Desperate cleaners are being forced to put themselves and others at risk of catching Covid-19 due to a lack of financial support, it’s been claimed.
Trade union bosses say that a lack of government support is putting many workers in a perilous position – where they have to balance the risk of catching and spreading the disease, or go without money.
Although government restrictions have banned them from doing so, the Domestic Cleaning Business Network (DCBN) claims that many in the trade have continued to accept jobs because they are in such a desperate situation.
The industry has warned this could lead to a “Typhoid Mary” scenario – where Irish cook Mary Mallon infected 53 families in New York in the early 1900s by moving between their homes while being asymptomatic.
Kelly Fairweather, who runs Dundee-based cleaning business, At Your Service, is also an associate director for the DCBN.
‘They need to put food on the table’
She said that, while the Scottish Government has ordered the industry to stop all work unless absolutely essential, businesses do not qualify for the strategic framework grants.
Kelly said: “The scary thing is that we are now finding that so many people in the industry are now going out to work putting themselves and others at risk.
“I am totally against this as they should not be working, but what are they meant to do? They need to put food on the table and they aren’t getting the support they need.”
“We have even had members crying to us at meetings and we have provided bags of food to them as they have nothing else and aren’t entitled to any other help.”
Kelly and others are calling for the government to step up and offer the same support it has offered other industries.
She added: “We are basically one of these forgotten industries and from what we have worked out we are the only industry to be shut down, but have received no funding at all for a second time.
“The cleaning industry may be forgotten but with every other industry that has been shut down we have been hit too. When holiday lettings were closed, we took a hit. When salons and offices were closed, we took a hit.”
Despite some support being in place, such as the furlough scheme and the self-employed grants, the union says this still does not come close to filling the black hole caused by the shut-down.
Kelly added: “People see the grants and the furlough scheme’s being announced and they think that every business or self-employed person is getting that help but it is not quite as simple as it says on the tin.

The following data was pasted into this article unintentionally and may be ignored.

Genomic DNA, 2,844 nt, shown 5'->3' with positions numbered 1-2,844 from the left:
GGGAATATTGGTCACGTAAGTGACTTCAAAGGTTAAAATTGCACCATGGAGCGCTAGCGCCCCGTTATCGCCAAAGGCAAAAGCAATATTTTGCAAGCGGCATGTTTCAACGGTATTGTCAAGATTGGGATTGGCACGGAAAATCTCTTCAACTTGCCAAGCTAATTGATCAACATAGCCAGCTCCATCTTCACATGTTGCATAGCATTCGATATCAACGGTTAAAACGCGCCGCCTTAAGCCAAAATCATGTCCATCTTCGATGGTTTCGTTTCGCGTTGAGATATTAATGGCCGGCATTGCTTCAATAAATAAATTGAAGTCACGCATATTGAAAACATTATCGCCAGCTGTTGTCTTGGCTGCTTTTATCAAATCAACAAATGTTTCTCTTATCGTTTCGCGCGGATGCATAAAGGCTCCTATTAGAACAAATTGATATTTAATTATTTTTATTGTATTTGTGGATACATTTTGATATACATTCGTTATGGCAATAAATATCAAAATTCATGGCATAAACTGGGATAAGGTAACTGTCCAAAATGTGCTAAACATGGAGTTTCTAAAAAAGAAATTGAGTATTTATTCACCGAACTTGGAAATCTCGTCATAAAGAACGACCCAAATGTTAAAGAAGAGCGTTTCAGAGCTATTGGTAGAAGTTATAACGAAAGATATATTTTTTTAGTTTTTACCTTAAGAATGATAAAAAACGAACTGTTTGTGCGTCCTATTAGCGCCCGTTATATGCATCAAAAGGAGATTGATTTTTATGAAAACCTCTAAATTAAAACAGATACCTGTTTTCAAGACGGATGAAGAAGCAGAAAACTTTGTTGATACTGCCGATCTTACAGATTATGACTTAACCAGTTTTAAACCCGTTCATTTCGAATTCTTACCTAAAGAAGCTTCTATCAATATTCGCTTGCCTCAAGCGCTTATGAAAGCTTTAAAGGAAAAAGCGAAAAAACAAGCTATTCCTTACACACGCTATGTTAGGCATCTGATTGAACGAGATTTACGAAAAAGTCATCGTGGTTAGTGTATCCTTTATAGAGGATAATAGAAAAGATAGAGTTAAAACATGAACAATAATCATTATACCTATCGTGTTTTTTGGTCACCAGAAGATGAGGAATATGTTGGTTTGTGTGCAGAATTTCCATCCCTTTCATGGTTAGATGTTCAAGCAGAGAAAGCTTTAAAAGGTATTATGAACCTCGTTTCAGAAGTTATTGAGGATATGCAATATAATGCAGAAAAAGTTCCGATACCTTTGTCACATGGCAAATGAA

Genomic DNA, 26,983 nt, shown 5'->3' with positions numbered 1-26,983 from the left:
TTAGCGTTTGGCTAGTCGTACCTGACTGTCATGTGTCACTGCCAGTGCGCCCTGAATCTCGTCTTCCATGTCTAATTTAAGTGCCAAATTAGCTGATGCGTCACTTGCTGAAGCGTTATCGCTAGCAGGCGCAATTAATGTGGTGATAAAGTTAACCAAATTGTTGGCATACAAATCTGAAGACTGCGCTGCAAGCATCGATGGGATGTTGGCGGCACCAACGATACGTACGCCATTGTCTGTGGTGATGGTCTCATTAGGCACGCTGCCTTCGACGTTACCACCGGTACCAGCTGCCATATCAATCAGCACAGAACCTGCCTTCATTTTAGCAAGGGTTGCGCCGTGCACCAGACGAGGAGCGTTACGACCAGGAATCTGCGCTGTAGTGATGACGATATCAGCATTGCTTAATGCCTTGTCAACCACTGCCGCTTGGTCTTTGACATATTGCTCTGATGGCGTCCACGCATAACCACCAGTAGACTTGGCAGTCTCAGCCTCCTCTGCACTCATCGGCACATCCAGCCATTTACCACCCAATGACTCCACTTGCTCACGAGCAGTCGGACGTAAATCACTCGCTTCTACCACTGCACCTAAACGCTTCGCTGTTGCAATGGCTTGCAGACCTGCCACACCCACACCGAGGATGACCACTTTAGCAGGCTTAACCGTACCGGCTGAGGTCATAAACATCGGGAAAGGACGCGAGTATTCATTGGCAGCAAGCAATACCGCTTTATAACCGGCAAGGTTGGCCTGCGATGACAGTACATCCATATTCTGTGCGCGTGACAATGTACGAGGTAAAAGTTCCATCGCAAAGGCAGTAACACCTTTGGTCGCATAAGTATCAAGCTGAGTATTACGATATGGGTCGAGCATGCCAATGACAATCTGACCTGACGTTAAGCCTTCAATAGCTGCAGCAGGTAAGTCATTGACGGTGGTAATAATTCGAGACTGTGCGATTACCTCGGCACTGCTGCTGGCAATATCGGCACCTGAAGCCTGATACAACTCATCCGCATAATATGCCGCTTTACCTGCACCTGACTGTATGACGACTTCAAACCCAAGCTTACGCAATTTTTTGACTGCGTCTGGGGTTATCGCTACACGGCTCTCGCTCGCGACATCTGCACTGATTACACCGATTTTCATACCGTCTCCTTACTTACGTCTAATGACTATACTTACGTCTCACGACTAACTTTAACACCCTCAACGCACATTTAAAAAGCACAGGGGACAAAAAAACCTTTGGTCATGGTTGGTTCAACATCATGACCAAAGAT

“For me to keep my business closed it still costs me over £700 a month. I am genuinely grateful that my staff are looked after and I can furlough them.
“However, there are still costs associated with the furlough scheme and if there is no support for me, and I then can’t afford to pay the payroll and costs of running the business, then I can’t keep their jobs open forever so that’s a really difficult thing.
“We aren’t looking for directors’ wages and no one is asking for handouts of £20,000 or £40,000 but just the support of £3-5000 would help a lot of people breathe a sigh of relief.”
‘Huge health risks’
Krissi Foskett, director of DCBN, added: “How can you close down an industry but then offer them no support?
“As their advisory body, their voice, we absolutely understand the rules and guidelines on domestic cleaning and are repeatedly telling our members that they must stop working for now, to protect the public and themselves.
“However, with no financial help coupled with a fear that they might lose their clients if they stop, many feel they have no option but to continue going into people’s homes. However, there are huge health risks in doing so.”
A Scottish Government spokesperson said: “Domestic cleaning is only allowed where they are cleaning a house of a person who is unable, physically or mentally, to do it themselves so in most cases domestic cleaners should not be working.
“We understand how challenging this is for low-paid cleaners, particularly those who have fallen through the cracks between the UK Government’s furlough and self-employment income support schemes.
“People in this difficult situation may be eligible for Universal Credit and we are actively taking steps to fill in the gaps in UK wide schemes. Local Authorities also have individual Discretionary Funds to support local business needs.”